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Publication numberUS3507301 A
Publication typeGrant
Publication dateApr 21, 1970
Filing dateApr 21, 1966
Priority dateApr 21, 1966
Publication numberUS 3507301 A, US 3507301A, US-A-3507301, US3507301 A, US3507301A
InventorsRobert H Larson
Original AssigneeRobert H Larson
Export CitationBiBTeX, EndNote, RefMan
External Links: USPTO, USPTO Assignment, Espacenet
Collector and method of making the same
US 3507301 A
Abstract  available in
Images(3)
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Claims  available in
Description  (OCR text may contain errors)

A ril 21, 1970 j R. H. LARSON 3,507,301

COLLECTOR AND METHOD OF MAKING THE SAME- F1led April 21, 1966 3 Sheets-Sheet 1 I NVE N TOR. floazzrlll/lcso/v Fad BY M45) 557745, Liars/@4062 Qfrrij. & 544/6 A ril 21, 1970 v R. 'HILARSQN 3, 0 0

COLLECTOR AND METHOD OF MAKING THE SAME Filed April 21, 1966 i 3 Sheets-Sheet s INVEN TOR. Roaser H Mesa/v United States Patent O 3,507,301 COLLECTOR AND METHOD OF MAKING THE SAME Robert H. Larson, 153 Nash, Dearborn, Mich. 48124 Filed Apr. 21, 1966, Ser. No. 544,298 Int. Cl. F0111 7/08 US. Cl. 137-602 4 Claims ABSTRACT OF THE DISCLOSURE Background of the invention This invention relates generally to exhaust systems for internal combustion engines, and more particularly to an exhaust collector to be jointed to individual header pipes and providing a smooth transition from the individual header pipes to a single collector tube portion at the outlet end of the collector so as to provide a smooth flow of exhaust gases through the collector. The invention also includes the method of making the collector.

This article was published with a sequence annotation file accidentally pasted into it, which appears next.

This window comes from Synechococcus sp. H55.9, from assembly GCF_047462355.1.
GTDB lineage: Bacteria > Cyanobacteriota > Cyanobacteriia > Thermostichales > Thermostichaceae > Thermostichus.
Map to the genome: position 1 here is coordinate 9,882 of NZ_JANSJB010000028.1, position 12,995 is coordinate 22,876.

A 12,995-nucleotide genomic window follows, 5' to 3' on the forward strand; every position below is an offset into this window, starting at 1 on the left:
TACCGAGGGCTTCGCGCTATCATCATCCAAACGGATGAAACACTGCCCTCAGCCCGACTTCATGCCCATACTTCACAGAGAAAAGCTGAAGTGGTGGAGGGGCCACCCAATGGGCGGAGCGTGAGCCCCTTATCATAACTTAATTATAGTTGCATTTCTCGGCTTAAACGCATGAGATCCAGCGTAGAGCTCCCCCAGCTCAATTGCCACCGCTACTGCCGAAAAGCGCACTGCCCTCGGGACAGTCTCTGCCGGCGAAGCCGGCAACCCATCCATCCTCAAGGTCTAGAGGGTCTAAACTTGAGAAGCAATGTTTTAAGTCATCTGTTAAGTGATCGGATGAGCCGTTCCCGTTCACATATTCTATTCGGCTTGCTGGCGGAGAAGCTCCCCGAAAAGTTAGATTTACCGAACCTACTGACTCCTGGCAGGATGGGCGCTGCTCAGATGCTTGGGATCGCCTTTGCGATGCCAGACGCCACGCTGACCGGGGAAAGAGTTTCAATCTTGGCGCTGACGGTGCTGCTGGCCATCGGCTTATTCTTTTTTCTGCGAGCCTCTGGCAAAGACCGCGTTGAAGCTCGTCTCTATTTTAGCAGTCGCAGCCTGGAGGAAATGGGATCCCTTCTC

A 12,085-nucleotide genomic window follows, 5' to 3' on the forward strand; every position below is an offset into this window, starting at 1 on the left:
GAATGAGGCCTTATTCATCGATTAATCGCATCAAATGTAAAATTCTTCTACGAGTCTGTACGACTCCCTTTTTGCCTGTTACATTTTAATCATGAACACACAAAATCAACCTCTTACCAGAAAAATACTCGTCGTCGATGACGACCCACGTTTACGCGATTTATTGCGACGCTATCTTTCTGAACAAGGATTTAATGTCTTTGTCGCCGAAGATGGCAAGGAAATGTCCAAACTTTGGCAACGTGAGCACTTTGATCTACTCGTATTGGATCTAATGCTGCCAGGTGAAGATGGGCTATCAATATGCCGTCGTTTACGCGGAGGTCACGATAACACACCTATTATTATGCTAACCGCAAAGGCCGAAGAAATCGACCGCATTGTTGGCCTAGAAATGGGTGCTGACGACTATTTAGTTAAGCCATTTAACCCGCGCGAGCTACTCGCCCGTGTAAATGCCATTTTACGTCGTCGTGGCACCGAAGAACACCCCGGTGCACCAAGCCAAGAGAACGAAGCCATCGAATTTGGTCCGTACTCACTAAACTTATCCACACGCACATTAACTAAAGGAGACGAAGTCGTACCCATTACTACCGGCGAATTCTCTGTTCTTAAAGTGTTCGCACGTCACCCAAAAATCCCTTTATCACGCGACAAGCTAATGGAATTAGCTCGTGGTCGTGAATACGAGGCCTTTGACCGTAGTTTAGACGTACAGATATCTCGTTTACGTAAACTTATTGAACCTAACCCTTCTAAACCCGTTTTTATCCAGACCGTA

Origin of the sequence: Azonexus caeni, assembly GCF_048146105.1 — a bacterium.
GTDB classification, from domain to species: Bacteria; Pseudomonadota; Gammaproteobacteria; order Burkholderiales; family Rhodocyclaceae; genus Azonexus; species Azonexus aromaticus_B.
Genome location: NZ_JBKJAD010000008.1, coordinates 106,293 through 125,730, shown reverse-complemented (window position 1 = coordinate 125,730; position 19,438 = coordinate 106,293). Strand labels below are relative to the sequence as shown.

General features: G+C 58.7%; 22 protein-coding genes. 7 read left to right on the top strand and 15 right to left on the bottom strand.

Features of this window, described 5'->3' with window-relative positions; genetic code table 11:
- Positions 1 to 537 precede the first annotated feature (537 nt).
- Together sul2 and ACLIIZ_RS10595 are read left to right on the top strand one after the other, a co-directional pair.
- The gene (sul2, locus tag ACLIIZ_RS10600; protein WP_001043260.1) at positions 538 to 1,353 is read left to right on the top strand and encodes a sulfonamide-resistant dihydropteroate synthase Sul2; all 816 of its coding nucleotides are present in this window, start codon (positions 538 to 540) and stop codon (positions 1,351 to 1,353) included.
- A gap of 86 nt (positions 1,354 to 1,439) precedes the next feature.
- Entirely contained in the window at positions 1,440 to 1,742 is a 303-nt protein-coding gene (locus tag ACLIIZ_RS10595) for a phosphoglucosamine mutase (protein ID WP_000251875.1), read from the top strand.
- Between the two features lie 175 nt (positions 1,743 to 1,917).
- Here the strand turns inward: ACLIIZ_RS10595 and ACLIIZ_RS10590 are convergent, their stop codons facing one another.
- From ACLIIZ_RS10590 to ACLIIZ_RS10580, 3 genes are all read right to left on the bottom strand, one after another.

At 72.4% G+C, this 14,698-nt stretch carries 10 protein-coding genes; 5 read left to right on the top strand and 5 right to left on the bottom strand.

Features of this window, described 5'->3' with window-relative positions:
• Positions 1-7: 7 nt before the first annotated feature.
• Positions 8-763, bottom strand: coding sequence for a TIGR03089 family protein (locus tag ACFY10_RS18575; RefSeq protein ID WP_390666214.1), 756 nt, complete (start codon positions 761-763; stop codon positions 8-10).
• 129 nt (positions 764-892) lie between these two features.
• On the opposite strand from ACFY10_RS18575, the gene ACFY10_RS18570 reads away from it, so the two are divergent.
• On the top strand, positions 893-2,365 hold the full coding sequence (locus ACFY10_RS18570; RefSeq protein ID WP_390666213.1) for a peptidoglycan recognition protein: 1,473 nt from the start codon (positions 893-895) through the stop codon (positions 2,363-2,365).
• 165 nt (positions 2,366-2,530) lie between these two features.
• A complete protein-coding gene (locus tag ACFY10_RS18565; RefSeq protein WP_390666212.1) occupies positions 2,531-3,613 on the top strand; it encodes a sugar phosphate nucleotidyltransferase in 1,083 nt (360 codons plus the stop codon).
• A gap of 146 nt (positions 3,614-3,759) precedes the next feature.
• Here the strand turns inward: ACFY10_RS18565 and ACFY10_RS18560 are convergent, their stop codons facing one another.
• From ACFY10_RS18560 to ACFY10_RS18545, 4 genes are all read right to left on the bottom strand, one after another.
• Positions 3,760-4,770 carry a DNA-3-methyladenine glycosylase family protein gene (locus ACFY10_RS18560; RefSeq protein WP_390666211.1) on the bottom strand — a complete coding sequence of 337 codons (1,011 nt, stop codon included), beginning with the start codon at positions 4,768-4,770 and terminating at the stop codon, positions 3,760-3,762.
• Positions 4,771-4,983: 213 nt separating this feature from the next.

The building of racing cars and hot rods has become very popular in recent years, and the market for specialized parts and equipment for such cars has grown substantially. One such specialized item is the exhaust system. In a typical exhaust system a plurality of tubes or pipes lead from the engine exhaust outlets to a single tube called a collector where the gas streams from the individual pipes are combined. The plural pipes and single collector are collectively referred to as a header. A major difiiculty with known headers and particularly the collectors thereof is that a completely smooth flow of gas through the tubes is not obtained, there being obstructions, irregularities or openings in the flow path which cause turbulence as gas flows through the individual header pipes and through the collector. Such turbulence creates excessive back pressure which is to be avoided if possible.